Thursday, November 13, 2008

A healthy health service

Two elderly people were telling me recently of an experience they’d had last year when visiting their family here.

The 83-year-old husband had not been feeling too well for a few days so he went to the doctor waving his E111/EHIC form and saying “I’m an EU citizen - please treat me!”

As the doctor spoke perfect English language was not a problem. After an examination he said that he thought her husband had possibly, but only possibly, had some form of minor stroke and that it would be advisable to see a consultant neurologist for a brain scan just to be sure.

Obviously this was not good news and they asked the doctor if he could give them a letter so they could arrange for the scan and specialist examination when they got home.

After some seconds of confusion, the doctor said he meant here and now and he called the local hospital. When finished, he apologised profusely stating that it would not be possible to get the scan and examination today and that they’d have to wait until tomorrow.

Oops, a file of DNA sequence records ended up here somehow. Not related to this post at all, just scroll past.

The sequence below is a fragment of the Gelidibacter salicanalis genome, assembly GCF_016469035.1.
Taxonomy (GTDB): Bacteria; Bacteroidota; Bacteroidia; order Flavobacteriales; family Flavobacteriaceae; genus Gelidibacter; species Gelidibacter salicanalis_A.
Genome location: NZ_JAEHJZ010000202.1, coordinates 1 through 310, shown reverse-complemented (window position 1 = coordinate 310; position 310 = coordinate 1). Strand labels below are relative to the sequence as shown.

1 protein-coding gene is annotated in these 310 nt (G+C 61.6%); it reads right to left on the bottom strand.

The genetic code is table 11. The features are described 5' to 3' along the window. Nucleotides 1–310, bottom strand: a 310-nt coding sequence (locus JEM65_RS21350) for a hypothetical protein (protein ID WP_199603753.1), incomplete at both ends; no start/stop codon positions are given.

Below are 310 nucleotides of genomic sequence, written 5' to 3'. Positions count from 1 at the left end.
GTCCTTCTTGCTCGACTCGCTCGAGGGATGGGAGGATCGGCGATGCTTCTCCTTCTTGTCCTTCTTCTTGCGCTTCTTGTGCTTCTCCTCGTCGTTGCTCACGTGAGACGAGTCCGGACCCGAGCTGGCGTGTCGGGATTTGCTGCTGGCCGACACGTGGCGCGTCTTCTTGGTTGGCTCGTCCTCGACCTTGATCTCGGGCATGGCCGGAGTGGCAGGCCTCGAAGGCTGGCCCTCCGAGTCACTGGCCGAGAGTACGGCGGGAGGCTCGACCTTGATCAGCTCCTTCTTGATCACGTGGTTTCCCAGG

As they left, his parting shot was to ask them if they needed free transport to the hospital.

The following day, having arrived and registered, within 10 minutes the husband was on the table having his scan. After it was finished, they were told results would be coming and they put on their coats and headed for the door.

“Where are you going?” asked the puzzled nurse.

When they said ‘home’ she replied “..but don’t you want to wait for your results – they’ll only be about 20 minutes”

Culture shock by this stage started to set in and they sat down. Service wasn’t perfect though because they in fact had to wait about 30 minutes before the consultant entered. Not only did he have hardcopies of the scans, but also a typed formal letter outlining his findings and recommendations. He talked them through everything and handed them copies of all the scans and of course his letter, asking them to pass onto the referring doctor.

In fact the news was good as there was no obvious indication of any problem at all.

It’s worth mentioning perhaps at this stage that this was a public not private health doctor and hospital. This sort of superb service is perhaps not the norm in all continental countries, but it isn’t that unusual either.

What is your experience of healthcare overseas?

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